NATIONAL
March 24, 2014 | By Maria L. La Ganga
ARLINGTON, Wash. - Fearing more moving earth at the site of Saturday's deadly mudslide, search-and-rescue workers were pulled back Monday afternoon from searching for the dead and missing, officials said. "There are concerns about additional slides in the same area affected Saturday," Snohomish County Sheriff's Department spokeswoman Shari Ireton told reporters. "Ground crews have pulled back, and geologists are on the ground. " But there were still more than 100 responders in the field Monday afternoon, Ireton said, using search dogs, hovercraft, air support and sonar devices to look for survivors and victims in the square mile of deep debris about an hour north of Seattle.
CALIFORNIA | LOCAL
March 22, 2014 | By Tony Perry
SAN DIEGO - A 40-year-old woman who became unresponsive Saturday morning while diving off San Clemente Island was airlifted by Coast Guard helicopter to San Diego for emergency care. The woman regained consciousness after being helped to the surface by other divers, but the group decided to call for help from the Coast Guard, officials said. Within minutes, an MH-60 Jayhawk helicopter was hovering overhead and the crew hoist the woman aboard. She was flown to San Diego, where emergency medical personnel were waiting, the Coast Guard said.
SPORTS
March 14, 2014
Lakers' ownership announces they've signed Kobe to a max contract without knowing the status of his health, Phil announces he's signing with the Knicks, and Webster's dictionary announces they're putting a picture of Jim next to the word "Blunderbuss. " Jerry Leibowitz Culver City :: You could put Phil Jackson, Pat Riley and Jerry West in the Lakers' front office and they still wouldn't be able to surround the aging $24-million-per-year Kobe Bryant with enough talent to resurrect the Lakers in one or two years because there isn't enough room left under the salary cap. Bryant will just have to endure his frustration over the Lakers losing all the way to the bank.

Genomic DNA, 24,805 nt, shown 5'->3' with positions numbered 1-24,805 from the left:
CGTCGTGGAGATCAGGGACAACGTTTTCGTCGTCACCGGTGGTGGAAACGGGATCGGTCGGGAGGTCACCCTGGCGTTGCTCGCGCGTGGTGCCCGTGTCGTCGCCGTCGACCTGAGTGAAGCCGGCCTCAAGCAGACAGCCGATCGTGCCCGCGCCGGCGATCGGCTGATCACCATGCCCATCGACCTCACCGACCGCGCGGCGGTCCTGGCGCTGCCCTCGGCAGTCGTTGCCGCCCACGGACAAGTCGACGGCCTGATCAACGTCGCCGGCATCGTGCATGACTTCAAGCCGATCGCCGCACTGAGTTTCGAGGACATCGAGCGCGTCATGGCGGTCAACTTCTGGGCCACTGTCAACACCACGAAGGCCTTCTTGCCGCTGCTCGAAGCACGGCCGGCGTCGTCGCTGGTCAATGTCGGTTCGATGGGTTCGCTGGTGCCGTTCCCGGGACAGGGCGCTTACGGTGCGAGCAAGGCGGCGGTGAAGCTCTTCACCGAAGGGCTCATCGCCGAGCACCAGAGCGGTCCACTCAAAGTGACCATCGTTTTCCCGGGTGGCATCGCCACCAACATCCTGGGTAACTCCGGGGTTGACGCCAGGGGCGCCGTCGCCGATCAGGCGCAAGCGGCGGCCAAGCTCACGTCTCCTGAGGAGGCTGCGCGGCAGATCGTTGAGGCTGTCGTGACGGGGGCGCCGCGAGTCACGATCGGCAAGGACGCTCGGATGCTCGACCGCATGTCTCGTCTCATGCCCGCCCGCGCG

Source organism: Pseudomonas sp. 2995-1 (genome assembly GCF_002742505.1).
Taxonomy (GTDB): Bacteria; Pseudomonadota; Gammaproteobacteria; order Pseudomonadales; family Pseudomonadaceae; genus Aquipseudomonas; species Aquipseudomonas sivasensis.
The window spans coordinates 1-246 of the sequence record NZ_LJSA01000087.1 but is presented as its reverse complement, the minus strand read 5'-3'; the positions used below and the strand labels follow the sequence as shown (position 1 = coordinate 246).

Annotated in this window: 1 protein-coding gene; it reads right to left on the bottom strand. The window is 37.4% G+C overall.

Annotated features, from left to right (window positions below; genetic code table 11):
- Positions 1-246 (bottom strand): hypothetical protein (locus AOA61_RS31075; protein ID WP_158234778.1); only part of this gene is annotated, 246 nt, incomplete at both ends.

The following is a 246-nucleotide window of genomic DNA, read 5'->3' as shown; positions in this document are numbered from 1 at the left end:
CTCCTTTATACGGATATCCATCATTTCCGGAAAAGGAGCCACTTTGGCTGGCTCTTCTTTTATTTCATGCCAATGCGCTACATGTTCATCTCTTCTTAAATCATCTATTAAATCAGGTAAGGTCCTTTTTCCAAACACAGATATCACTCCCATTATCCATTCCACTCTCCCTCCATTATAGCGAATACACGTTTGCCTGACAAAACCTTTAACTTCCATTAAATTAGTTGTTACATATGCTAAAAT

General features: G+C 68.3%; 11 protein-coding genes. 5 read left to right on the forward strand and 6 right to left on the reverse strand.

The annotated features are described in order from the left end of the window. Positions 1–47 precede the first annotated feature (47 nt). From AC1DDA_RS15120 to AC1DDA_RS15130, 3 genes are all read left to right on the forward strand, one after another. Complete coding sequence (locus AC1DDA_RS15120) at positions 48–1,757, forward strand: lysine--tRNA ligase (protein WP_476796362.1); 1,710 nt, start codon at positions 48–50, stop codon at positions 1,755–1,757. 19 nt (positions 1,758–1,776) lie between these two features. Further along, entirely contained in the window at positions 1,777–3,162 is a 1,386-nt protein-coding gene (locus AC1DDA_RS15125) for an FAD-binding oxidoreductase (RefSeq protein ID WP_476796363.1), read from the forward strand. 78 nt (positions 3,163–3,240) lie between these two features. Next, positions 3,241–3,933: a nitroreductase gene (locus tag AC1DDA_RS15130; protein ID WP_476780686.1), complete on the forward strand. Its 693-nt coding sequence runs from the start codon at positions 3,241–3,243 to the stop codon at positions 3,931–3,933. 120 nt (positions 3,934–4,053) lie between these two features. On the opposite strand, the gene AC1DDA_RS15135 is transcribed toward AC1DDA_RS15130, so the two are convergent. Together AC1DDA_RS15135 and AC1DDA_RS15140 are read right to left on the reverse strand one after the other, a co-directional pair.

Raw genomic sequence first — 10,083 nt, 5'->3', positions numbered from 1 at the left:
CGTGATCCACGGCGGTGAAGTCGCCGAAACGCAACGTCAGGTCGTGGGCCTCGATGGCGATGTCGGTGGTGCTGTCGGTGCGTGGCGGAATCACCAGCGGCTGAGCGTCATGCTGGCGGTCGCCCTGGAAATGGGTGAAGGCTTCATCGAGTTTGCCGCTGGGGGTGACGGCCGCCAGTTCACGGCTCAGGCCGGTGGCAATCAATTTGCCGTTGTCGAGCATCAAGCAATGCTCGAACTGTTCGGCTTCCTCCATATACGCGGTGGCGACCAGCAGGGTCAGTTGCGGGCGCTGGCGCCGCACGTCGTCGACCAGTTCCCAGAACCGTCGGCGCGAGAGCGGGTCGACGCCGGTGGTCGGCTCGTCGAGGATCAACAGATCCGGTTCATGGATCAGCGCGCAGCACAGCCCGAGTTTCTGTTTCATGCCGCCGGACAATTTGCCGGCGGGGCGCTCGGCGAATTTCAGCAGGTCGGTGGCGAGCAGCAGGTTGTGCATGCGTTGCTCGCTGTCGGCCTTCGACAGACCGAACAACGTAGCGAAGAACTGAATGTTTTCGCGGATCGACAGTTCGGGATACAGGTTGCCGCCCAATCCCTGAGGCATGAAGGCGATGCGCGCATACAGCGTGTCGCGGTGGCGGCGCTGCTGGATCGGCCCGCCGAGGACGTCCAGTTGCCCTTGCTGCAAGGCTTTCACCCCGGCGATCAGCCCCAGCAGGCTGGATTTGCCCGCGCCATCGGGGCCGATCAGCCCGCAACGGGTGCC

CALIFORNIA | LOCAL
March 7, 2014 | Sandy Banks
I've been accused of ruining the reputation of the entire animal rescue movement - dooming thousands of dogs to death - with my column on Tuesday about a spat over a lost-and-found pet. If you missed the column , here's a recap: Rosa Torres' dog disappeared from her backyard, landed in a shelter with no tags or ID and was bailed out by an animal rescue group, Karma Rescue. The group adopted the dog out to a new home the next day even though it had received calls and emails from Torres trying to reclaim her lost pet. It bothered me that Karma Rescue didn't respond to Torres until her dog had already been placed with the new family.
WORLD
March 7, 2014 | By Julie Makinen